The Roots of American Order

Russell Kirk, The Roots of American Order (3d ed 1991).

This is a classic that discusses American democracy and culture in the context of the Christian tradition. A great history lesson, it touches on the major players, classical and modern, that have shaped the American legal system.

Here's a review from Worldview Academy:
Russell Kirk’s love of order makes him a tad too cautious for me. Some people are conservative by choice and some by temperament; Kirk is conservative for both reasons. I can understand—and usually embrace—conservative arguments, but I don’t understand the mindset that views “playing it safe” as good advice. My sympathies are all with Robert Louis Stevenson when he says, “It is better to live and be done with it, than to die daily in the sick-room. . . . and does not life go down with a better grace, foaming in full body over a precipice, than miserably straggling to an end in sandy deltas?” But I suppose Stevenson would have made a lousy legislator, as I know I would. The best makers of public policy are those grey men usually derided as “policy wonks,” men who get bogged down in the details and take the time to see every element of a problem. There’s nothing very sexy about maintaining order in a free society, but of course order is crucial for freedom to be preserved.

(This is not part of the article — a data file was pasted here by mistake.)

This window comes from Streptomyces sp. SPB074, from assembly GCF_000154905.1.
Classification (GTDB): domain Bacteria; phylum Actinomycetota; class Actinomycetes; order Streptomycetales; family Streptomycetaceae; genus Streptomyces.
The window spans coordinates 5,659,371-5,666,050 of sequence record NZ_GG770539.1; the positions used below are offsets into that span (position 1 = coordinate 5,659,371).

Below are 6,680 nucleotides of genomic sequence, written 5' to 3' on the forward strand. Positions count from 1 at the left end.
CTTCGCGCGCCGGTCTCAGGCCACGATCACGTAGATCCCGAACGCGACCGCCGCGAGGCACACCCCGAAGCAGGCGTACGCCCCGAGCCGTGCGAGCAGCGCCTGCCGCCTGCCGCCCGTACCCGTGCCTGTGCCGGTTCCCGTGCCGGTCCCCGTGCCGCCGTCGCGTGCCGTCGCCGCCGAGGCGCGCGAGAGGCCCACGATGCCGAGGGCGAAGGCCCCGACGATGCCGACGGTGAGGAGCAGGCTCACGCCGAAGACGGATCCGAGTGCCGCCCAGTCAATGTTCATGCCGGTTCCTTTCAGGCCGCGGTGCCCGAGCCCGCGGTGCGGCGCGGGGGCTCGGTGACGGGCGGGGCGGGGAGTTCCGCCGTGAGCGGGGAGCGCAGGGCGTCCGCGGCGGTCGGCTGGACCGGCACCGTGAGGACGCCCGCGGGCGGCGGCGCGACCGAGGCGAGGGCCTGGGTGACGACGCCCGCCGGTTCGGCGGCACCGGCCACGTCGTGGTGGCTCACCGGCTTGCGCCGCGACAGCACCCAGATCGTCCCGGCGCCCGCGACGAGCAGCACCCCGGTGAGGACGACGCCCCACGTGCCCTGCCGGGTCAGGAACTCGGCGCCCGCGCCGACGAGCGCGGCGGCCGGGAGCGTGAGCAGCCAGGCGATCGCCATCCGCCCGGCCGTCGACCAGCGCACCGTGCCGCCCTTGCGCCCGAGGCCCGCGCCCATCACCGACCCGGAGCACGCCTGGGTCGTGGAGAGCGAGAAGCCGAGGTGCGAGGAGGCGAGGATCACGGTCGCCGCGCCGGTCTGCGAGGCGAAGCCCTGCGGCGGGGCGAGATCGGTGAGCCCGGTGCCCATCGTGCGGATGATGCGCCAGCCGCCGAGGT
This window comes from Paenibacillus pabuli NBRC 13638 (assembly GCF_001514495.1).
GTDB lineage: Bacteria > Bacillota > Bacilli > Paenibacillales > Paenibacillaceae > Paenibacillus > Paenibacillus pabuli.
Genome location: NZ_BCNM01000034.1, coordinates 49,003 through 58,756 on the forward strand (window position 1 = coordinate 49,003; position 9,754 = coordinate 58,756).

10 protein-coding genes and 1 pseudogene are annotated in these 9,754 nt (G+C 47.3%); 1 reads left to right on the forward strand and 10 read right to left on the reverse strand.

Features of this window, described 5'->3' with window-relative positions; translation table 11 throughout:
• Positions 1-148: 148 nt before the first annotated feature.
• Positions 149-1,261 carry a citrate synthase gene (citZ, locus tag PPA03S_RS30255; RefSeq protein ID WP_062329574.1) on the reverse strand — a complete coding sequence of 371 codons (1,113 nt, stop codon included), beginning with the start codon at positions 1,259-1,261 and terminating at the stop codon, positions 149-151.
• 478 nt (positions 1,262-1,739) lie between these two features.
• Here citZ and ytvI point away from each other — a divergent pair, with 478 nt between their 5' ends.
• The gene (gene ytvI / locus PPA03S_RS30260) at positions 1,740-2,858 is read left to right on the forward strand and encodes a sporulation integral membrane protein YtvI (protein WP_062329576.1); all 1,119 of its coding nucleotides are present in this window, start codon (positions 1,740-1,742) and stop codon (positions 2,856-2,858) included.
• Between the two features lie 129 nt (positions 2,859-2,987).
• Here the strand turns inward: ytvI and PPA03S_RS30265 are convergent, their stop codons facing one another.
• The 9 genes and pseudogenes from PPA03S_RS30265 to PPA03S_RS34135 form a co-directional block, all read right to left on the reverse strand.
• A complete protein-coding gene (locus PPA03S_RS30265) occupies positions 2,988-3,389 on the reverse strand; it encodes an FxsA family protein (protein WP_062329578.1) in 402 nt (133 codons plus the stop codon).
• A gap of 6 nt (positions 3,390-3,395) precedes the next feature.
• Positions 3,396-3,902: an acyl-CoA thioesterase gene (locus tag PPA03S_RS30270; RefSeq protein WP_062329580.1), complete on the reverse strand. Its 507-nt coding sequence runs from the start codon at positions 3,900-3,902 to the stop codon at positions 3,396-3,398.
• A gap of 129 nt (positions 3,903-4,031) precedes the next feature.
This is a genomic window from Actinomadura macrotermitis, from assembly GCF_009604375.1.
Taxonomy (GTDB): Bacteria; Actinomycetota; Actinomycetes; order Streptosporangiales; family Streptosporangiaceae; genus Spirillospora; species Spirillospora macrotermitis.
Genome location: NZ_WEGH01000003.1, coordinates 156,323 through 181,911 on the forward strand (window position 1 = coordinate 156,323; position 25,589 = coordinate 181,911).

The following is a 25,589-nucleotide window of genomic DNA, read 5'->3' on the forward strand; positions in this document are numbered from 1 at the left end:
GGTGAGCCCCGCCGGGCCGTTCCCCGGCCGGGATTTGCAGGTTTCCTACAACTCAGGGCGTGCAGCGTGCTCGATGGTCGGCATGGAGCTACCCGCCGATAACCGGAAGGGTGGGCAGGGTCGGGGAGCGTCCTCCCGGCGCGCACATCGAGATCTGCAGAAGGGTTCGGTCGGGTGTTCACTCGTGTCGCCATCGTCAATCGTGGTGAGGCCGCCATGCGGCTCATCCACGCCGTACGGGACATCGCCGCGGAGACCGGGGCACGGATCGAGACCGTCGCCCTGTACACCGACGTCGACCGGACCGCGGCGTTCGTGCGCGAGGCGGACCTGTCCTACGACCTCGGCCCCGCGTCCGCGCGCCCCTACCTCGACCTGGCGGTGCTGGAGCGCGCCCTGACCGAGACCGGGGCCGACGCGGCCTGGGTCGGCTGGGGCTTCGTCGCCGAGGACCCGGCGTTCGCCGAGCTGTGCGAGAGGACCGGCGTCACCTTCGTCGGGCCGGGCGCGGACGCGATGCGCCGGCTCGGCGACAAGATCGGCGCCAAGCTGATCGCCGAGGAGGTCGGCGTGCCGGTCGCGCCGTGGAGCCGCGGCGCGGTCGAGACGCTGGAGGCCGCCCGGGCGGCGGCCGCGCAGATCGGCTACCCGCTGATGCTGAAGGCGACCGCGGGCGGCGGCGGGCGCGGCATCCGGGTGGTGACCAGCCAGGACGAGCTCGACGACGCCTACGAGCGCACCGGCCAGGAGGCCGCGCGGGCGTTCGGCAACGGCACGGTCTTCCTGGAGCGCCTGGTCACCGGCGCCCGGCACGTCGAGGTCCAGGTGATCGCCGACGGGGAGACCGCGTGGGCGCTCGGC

Kirk knows this and revels in it, and is happy to take pains to spell out how much of American society has its roots in ancient Greece and Rome, and in the wisdom contained in the Old and New Testaments. Kirk then traces this heritage through the Middle Ages, through the Reformation, to the founding of America. He is careful in making his connections, but he is also smart enough to tell some stories along the way—to help the reader see history as the source of much of what we take for granted today.

In this regard, The Roots of American Order is a remarkable book. It is not easy to help students largely unconcerned with government to see how the Magna Carta or Lex Rex revolutionized their own lives, but Kirk takes the time and sketches out the “big picture” skillfully. Unless you are something of a policy wonk yourself, you’ll be glad someone else took the time to do this.

As you read and enjoy, you may even be able to forgive Kirk his relentless caution—though it’s hard to forgive a mindset that gushes over men like Richard Hooker and claims things like, “Democracy in America was made possible by the growth of a colonial aristocracy.”

Still, his general thesis is true: America’s “attachment to certain enduring principles of order has done much to preserve America from the confused and violent change that plagues most modern nations.” Students need to understand this, and Kirk is ready to teach it—carefully.

For another excellent book review, read this one by Lee Edwards.

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